Trump’s scheduled appearance had elicited criticism from some Latino groups, including some local Hispanic chambers, who argued that giving the controversial candidate such attention was tantamount to dignifying him.
Palomarez shot back, saying he understood the criticism, but that it was wrong for the Latino community to deny itself the chance to challenge a candidate with views that offended, and could be harmful, to Latinos.
Cesar Vargas, co-director of the Dream Action Coalition (DRM), said it is important to have events such as the chambers that allow Latinos to assess candidates at a depth that is rare, especially at this juncture in the election cycle.
Some Latino organizations, he said, are swept up by the opportunity to have a high profile person at their event, and don’t challenge them.
“We challenged the National Council of La Raza when they invited President Obama to be their speaker, we were there to confront” because of his inaction on immigration, Vargas said. “After that, the NCLR president was more vocal, and referred to him as ‘Deporter-in-Chief.’”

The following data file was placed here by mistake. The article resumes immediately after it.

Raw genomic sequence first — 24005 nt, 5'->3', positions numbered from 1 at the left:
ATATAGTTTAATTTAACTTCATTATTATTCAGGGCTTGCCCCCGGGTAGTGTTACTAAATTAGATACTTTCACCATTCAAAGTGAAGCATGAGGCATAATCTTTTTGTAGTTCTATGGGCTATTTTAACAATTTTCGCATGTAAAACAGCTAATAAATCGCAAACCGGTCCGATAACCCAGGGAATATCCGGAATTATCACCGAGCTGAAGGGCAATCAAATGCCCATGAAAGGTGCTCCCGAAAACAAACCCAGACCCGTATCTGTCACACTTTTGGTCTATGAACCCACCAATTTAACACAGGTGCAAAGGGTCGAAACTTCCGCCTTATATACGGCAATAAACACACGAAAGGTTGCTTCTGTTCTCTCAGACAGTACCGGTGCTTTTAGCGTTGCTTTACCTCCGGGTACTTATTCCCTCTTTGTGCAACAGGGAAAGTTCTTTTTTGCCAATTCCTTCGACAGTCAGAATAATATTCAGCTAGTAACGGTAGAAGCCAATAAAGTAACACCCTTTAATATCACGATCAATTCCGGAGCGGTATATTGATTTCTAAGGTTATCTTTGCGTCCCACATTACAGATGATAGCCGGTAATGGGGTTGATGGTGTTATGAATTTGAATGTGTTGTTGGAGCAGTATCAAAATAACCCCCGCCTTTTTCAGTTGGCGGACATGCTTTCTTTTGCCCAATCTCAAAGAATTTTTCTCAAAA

But the chamber has frowned on attempts to shame leaders at its events, which happened at its annual convention in Texas, where Jeb Bush was keynote speaker and was heckled by a group of young immigrant activists.
The chamber quickly sent out a statement taking exception to the disruption, calling it counterproductive.
“I hope that as a result of our joint efforts as the leaders of Hispanic organizations, that the number 55 million – the number of Hispanics in America – is looked at with the same focus and emphasis as the number 270, the number of electoral votes needed to win,” Palomarez said. “We want to change the dialogue that has for too long defined my community."